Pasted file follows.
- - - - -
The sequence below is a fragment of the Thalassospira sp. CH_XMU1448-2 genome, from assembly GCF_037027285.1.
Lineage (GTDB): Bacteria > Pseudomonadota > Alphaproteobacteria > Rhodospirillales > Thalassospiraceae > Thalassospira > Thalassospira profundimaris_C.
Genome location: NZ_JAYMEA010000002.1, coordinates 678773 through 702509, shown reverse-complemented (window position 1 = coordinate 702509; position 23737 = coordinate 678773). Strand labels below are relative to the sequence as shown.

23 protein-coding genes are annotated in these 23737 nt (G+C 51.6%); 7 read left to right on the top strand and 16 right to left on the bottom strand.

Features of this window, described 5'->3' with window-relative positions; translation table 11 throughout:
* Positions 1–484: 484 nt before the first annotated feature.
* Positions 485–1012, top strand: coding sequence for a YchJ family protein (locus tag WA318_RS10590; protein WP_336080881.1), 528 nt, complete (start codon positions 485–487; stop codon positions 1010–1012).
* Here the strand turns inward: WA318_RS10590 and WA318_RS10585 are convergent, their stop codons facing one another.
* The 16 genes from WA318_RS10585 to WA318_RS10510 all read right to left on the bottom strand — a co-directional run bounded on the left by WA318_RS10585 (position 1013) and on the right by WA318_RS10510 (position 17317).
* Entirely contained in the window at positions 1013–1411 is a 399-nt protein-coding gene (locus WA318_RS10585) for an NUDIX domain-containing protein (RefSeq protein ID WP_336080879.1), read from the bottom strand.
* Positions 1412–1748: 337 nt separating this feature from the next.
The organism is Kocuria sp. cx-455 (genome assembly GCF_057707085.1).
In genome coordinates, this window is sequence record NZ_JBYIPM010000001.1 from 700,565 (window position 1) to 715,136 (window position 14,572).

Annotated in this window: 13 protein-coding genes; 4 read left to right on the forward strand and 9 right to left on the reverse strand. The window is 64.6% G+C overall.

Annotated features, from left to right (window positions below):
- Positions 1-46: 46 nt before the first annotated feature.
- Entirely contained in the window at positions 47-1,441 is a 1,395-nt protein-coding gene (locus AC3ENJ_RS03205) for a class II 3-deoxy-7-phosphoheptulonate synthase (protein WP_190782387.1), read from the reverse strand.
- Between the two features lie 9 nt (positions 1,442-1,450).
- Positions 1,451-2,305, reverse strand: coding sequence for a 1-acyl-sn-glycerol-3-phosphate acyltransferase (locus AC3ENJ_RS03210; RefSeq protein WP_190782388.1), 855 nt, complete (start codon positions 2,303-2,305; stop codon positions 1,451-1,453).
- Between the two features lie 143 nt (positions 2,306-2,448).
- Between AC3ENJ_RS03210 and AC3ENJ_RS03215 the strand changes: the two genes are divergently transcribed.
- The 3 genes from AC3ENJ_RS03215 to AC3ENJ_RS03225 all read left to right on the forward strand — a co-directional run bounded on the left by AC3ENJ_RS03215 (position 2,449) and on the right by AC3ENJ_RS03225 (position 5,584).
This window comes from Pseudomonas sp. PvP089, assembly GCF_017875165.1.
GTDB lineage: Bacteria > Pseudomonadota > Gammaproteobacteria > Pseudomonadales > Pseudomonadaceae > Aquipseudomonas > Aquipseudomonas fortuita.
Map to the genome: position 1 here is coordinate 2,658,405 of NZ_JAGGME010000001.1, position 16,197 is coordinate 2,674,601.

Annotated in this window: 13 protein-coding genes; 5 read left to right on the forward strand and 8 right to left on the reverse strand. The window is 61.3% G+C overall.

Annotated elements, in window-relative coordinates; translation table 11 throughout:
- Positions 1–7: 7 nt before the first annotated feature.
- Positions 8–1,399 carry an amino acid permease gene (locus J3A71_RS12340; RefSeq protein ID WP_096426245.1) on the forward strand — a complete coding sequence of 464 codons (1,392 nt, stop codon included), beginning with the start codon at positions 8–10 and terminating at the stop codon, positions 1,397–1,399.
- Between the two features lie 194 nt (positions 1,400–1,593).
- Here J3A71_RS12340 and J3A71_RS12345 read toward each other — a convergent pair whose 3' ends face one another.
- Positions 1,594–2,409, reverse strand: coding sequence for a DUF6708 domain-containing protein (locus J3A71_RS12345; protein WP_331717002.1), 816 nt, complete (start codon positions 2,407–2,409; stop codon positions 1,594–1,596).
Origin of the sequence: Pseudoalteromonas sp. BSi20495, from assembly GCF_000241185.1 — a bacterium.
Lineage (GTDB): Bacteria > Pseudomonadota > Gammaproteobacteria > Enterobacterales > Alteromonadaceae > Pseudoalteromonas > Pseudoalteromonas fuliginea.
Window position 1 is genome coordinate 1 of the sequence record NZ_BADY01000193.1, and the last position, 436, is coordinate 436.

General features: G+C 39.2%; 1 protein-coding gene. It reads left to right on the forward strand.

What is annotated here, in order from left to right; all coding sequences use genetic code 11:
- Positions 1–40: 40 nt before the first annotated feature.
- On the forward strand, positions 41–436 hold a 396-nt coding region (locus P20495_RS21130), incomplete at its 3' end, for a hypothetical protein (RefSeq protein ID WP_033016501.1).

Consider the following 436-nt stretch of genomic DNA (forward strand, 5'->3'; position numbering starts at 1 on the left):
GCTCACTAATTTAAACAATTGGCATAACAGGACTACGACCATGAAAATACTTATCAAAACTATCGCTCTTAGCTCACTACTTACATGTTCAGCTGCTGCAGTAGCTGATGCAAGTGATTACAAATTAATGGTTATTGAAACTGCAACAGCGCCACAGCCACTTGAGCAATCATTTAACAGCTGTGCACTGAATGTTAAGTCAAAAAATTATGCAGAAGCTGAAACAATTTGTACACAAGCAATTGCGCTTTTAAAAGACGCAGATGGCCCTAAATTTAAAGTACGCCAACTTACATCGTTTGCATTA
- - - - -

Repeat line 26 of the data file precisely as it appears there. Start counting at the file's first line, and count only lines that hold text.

Annotated in this window: 13 protein-coding genes; 5 read left to right on the forward strand and 8 right to left on the reverse strand. The window is 61.3% G+C overall.